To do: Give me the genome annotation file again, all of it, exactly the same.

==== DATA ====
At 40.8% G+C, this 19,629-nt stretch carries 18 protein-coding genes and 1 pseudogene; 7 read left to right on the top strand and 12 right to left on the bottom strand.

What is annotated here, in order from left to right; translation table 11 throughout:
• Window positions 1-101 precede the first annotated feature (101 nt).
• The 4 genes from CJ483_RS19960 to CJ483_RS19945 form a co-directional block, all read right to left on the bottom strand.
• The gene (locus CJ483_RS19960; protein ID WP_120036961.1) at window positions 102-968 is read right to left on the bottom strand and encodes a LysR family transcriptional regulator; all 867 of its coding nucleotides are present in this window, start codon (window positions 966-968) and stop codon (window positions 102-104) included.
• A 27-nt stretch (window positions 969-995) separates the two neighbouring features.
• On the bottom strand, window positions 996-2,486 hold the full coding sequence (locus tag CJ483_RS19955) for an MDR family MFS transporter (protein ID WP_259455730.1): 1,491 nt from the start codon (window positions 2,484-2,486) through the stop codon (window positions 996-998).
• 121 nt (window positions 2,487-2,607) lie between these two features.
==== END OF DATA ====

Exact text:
At 40.8% G+C, this 19,629-nt stretch carries 18 protein-coding genes and 1 pseudogene; 7 read left to right on the top strand and 12 right to left on the bottom strand.

What is annotated here, in order from left to right; translation table 11 throughout:
• Window positions 1-101 precede the first annotated feature (101 nt).
• The 4 genes from CJ483_RS19960 to CJ483_RS19945 form a co-directional block, all read right to left on the bottom strand.
• The gene (locus CJ483_RS19960; protein ID WP_120036961.1) at window positions 102-968 is read right to left on the bottom strand and encodes a LysR family transcriptional regulator; all 867 of its coding nucleotides are present in this window, start codon (window positions 966-968) and stop codon (window positions 102-104) included.
• A 27-nt stretch (window positions 969-995) separates the two neighbouring features.
• On the bottom strand, window positions 996-2,486 hold the full coding sequence (locus tag CJ483_RS19955) for an MDR family MFS transporter (protein ID WP_259455730.1): 1,491 nt from the start codon (window positions 2,484-2,486) through the stop codon (window positions 996-998).
• 121 nt (window positions 2,487-2,607) lie between these two features.